Socioeconomic inequality in psychological distress among older adults in India: a decomposition analysis

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BMC Psychiatry. 2021 Apr 7;21(1):179. doi: 10.1186/s12888-021-03192-4.


BACKGROUND: Older people coming from a lower wealth gradient are more vulnerable to have stressful life events further adding more risk for common mental health disorders and psychological distress situations. The present study explores the associations between socioeconomic and health-related variables and psychological distress among older adults in India and the contribution of such factors to the inequalities in psychological distress.

METHODS: A cross-sectional survey of 9181 older adults conducted as ‘Building a Knowledge Base on Population Ageing in India’ was assessed. Logistic regression and decomposition models were used to analyze the data. Psychological distress was measured from General Health Questionnaire (GHQ-12). The value of Cronbach’s alpha was 0.90. It was having a scale of 0 to 12 on the basis of experiencing stressful symptoms and was re-coded as 0 (representing 6+ stressful symptoms) and 1 (representing 5 and fewer symptoms).

RESULTS: Older adults from the poored, suffering from multi-morbidity, disabled, with low activities of daily living and low instrumental activities of daily living and poor cognitive ability were suffering from high psychological distress in India. Further, factors such as religion, caste, education, living arrangements, and self-worth in the family were major contributors to the concentration of psychological distress in older adults from poor households (concentration index: – 0.23).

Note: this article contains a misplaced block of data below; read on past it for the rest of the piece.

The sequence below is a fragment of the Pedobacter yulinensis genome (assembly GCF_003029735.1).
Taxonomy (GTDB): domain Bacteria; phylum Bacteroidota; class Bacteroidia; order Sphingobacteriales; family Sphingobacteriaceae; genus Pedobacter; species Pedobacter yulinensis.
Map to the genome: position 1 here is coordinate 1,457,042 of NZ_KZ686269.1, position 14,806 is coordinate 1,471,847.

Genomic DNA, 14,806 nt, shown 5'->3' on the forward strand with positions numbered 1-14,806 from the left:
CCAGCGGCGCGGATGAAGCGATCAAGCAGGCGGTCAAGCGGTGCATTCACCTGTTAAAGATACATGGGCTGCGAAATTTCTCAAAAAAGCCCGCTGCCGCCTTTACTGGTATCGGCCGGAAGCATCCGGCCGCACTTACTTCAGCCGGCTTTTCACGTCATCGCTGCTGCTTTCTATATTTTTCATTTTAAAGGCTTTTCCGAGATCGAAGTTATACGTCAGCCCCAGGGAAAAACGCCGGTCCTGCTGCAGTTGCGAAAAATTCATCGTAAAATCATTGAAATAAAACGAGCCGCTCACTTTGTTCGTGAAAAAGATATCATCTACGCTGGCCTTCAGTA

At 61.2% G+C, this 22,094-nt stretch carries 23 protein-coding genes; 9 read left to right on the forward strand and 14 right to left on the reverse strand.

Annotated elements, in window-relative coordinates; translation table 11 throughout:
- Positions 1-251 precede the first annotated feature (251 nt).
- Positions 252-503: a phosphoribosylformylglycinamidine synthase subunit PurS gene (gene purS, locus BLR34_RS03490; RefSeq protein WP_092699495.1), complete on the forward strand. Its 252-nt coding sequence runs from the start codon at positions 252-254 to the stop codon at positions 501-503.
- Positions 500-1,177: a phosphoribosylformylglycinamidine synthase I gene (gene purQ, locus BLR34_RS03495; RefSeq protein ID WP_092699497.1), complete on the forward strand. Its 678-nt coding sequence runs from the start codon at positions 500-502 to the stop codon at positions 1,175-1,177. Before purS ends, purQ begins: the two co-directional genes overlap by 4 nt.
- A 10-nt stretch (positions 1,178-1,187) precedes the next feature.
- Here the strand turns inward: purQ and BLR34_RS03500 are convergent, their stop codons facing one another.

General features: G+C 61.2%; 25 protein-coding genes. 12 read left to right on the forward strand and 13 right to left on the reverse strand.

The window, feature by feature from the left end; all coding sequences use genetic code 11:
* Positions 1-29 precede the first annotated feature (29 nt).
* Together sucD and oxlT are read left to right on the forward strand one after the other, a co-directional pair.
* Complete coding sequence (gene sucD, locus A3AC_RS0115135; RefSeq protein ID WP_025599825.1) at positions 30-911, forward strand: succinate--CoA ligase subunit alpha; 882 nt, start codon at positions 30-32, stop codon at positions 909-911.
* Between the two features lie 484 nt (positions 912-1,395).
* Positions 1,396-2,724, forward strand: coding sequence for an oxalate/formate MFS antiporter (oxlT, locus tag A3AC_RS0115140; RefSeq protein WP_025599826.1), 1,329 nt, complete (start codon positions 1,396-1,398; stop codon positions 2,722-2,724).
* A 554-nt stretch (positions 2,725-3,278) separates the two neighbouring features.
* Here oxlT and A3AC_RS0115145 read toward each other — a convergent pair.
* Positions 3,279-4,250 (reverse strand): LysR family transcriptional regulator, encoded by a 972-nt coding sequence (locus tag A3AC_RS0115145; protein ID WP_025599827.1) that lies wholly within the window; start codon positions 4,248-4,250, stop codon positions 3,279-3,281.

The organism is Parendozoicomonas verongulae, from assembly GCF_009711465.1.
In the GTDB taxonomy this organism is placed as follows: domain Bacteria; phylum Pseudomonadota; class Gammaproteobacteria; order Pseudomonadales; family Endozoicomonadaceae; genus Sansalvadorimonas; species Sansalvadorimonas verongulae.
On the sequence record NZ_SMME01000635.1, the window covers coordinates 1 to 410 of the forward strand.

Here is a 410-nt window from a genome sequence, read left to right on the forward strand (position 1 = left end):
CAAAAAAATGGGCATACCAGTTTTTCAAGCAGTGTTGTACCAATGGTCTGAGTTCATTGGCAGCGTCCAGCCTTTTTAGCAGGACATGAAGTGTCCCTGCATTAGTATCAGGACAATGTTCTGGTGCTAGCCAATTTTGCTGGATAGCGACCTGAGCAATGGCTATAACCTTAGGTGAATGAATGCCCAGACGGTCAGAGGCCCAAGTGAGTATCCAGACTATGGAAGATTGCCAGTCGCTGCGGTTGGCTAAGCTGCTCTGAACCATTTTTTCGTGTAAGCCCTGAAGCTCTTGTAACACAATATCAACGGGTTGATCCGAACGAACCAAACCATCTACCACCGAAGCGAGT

CONCLUSION: The study suggests that among older people, there is a wide disparity of experiencing psychological distress across different socio-economic groups with significant factors being responsible for inequality in psychological distress. There is a need to build a “win-win” circumstance across sectors, including a broad spectrum of health, social and economic benefits to the vulnerable older population.

PMID:33823847 | DOI:10.1186/s12888-021-03192-4